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TTC won't fight fares

May 25, 2006. 07:03 AM

The TTC is free, if you want it.

Bus and streetcar drivers are no longer going to make sure you pay your fare as a long-simmering battle between the TTC and its union erupted yesterday with a job action that could result in free rides for the public and the loss of millions of dollars in revenue for the transit authority.

“It will be up to the travelling public whether or not they want to make a contribution to the box,” said Bob Kinnear, president of the Amalgamated Transit Union Local 113, which represents 8,500 TTC workers.

Rick Ducharme, the chief general manager of the TTC, called Kinnear’s job action “irresponsible” while saying it was “premature” to calculate lost revenues.

But TTC chairman Howard Moscoe said he believed most riders will continue to pay their fares.

“I think people in Toronto believe in paying their way for the service they get,” said Moscoe. “Our experience with the POP � the honour system on the Queen St. streetcar � has proved that 98 per cent of people honour that system and pay their fares.”

This is the latest skirmish between the TTC and its union, which have battled over security issues, health benefits, job evaluation and, most recently, the reassignment to more night shifts for janitors. The union had threatened an illegal strike over the new maintenance staff schedule, which kicks in Sunday.

“To me, this is a backlash from that,” said Ducharme. “He’s using the operators as pawns on that issue…. There’s no coincidence here.”

According to a 2005 TTC task force on driver safety, 70 per cent of drivers had been assaulted in their career. Operators complain they are routinely kicked, punched, slapped, verbally abused and spit upon and suffer from mental distress, physical pain and worry about the spread of disease through saliva.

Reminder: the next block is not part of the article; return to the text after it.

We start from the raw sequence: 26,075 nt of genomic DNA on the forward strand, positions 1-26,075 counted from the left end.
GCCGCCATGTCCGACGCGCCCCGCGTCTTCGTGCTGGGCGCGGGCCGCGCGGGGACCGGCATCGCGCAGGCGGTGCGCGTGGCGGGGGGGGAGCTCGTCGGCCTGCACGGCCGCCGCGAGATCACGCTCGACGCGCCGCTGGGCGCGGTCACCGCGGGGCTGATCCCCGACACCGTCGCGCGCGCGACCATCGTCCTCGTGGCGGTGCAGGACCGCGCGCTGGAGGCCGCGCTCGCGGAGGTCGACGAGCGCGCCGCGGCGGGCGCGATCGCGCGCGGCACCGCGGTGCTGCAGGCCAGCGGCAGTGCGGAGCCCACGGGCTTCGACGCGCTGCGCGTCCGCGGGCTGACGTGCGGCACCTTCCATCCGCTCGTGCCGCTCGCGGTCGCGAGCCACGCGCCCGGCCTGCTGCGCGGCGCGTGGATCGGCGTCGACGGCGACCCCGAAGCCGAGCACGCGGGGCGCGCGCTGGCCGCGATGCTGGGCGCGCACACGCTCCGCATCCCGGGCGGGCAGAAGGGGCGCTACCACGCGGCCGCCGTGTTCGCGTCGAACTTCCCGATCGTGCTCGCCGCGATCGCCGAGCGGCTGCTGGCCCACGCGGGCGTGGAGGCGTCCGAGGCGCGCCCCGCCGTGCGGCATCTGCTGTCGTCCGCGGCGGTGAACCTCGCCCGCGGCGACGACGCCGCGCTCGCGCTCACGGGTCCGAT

“Imagine what Loblaws would do if some of its customers started slapping or punching or spitting on cashiers because they were unhappy with Loblaws’ prices of service,” said Kinnear.

Kinnear called it a matter of “self-defence” given that TTC statistics indicate assaults against operators rose 31 per cent between 1999 and 2003, culminating last October in the shooting of a bus driver in the Morningside-Old Finch-Ave. area. in the northeast section of the city.

“What is happening to us is inhumane and we are simply not going to stand for it anymore,” said Kinnear.

Ducharme, who acknowledged drivers are assaulted once or twice a day, said the TTC supports its staff and reassigns workers if they feel they can’t drive anymore.

Kinnear said the job action would continue until TTC commissioners ensured no wages would be lost for drivers who are forced to go on workers compensation after serious injury or mental stress.

Currently, those drivers only get 75 per cent of their income.